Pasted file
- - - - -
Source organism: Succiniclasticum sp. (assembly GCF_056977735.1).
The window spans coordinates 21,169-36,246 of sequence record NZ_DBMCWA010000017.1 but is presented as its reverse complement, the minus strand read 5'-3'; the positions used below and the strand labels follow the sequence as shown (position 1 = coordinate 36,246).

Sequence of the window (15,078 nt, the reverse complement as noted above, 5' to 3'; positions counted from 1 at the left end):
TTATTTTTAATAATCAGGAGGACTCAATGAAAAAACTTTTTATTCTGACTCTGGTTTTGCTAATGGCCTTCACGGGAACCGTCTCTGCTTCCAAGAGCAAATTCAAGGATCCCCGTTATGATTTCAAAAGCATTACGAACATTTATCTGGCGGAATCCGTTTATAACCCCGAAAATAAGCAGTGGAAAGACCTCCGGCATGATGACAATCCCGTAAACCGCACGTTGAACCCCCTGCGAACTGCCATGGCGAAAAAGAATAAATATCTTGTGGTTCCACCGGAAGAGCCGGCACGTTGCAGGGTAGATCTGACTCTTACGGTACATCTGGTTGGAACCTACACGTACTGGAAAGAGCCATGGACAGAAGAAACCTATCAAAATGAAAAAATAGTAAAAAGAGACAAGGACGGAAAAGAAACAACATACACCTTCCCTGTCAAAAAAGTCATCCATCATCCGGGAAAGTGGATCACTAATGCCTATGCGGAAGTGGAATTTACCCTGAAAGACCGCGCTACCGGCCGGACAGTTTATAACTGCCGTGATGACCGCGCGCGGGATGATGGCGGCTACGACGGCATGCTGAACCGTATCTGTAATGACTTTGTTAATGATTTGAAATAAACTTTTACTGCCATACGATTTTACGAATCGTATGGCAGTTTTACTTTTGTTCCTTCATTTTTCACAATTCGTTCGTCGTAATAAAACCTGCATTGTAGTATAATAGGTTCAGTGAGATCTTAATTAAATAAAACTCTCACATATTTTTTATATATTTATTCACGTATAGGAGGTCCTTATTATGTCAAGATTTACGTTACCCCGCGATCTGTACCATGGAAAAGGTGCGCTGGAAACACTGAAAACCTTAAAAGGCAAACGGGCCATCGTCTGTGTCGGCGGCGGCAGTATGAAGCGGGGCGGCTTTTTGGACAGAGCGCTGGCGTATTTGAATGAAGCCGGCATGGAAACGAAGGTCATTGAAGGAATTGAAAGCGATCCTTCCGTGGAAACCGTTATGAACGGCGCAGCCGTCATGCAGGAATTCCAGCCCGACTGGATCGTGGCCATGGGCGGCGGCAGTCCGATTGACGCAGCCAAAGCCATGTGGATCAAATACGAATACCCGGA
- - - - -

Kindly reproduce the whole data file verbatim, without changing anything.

Source organism: Succiniclasticum sp. (assembly GCF_056977735.1).
The window spans coordinates 21,169-36,246 of sequence record NZ_DBMCWA010000017.1 but is presented as its reverse complement, the minus strand read 5'-3'; the positions used below and the strand labels follow the sequence as shown (position 1 = coordinate 36,246).

Sequence of the window (15,078 nt, the reverse complement as noted above, 5' to 3'; positions counted from 1 at the left end):
TTATTTTTAATAATCAGGAGGACTCAATGAAAAAACTTTTTATTCTGACTCTGGTTTTGCTAATGGCCTTCACGGGAACCGTCTCTGCTTCCAAGAGCAAATTCAAGGATCCCCGTTATGATTTCAAAAGCATTACGAACATTTATCTGGCGGAATCCGTTTATAACCCCGAAAATAAGCAGTGGAAAGACCTCCGGCATGATGACAATCCCGTAAACCGCACGTTGAACCCCCTGCGAACTGCCATGGCGAAAAAGAATAAATATCTTGTGGTTCCACCGGAAGAGCCGGCACGTTGCAGGGTAGATCTGACTCTTACGGTACATCTGGTTGGAACCTACACGTACTGGAAAGAGCCATGGACAGAAGAAACCTATCAAAATGAAAAAATAGTAAAAAGAGACAAGGACGGAAAAGAAACAACATACACCTTCCCTGTCAAAAAAGTCATCCATCATCCGGGAAAGTGGATCACTAATGCCTATGCGGAAGTGGAATTTACCCTGAAAGACCGCGCTACCGGCCGGACAGTTTATAACTGCCGTGATGACCGCGCGCGGGATGATGGCGGCTACGACGGCATGCTGAACCGTATCTGTAATGACTTTGTTAATGATTTGAAATAAACTTTTACTGCCATACGATTTTACGAATCGTATGGCAGTTTTACTTTTGTTCCTTCATTTTTCACAATTCGTTCGTCGTAATAAAACCTGCATTGTAGTATAATAGGTTCAGTGAGATCTTAATTAAATAAAACTCTCACATATTTTTTATATATTTATTCACGTATAGGAGGTCCTTATTATGTCAAGATTTACGTTACCCCGCGATCTGTACCATGGAAAAGGTGCGCTGGAAACACTGAAAACCTTAAAAGGCAAACGGGCCATCGTCTGTGTCGGCGGCGGCAGTATGAAGCGGGGCGGCTTTTTGGACAGAGCGCTGGCGTATTTGAATGAAGCCGGCATGGAAACGAAGGTCATTGAAGGAATTGAAAGCGATCCTTCCGTGGAAACCGTTATGAACGGCGCAGCCGTCATGCAGGAATTCCAGCCCGACTGGATCGTGGCCATGGGCGGCGGCAGTCCGATTGACGCAGCCAAAGCCATGTGGATCAAATACGAATACCCGGA